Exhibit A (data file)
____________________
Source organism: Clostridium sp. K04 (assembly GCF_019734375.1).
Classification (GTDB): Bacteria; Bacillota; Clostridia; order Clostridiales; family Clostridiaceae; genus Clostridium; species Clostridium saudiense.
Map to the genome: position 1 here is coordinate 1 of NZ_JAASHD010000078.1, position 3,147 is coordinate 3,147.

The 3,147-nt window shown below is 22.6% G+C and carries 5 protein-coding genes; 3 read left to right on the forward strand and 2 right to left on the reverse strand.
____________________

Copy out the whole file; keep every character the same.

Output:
Source organism: Clostridium sp. K04 (assembly GCF_019734375.1).
Classification (GTDB): Bacteria; Bacillota; Clostridia; order Clostridiales; family Clostridiaceae; genus Clostridium; species Clostridium saudiense.
Map to the genome: position 1 here is coordinate 1 of NZ_JAASHD010000078.1, position 3,147 is coordinate 3,147.

The 3,147-nt window shown below is 22.6% G+C and carries 5 protein-coding genes; 3 read left to right on the forward strand and 2 right to left on the reverse strand.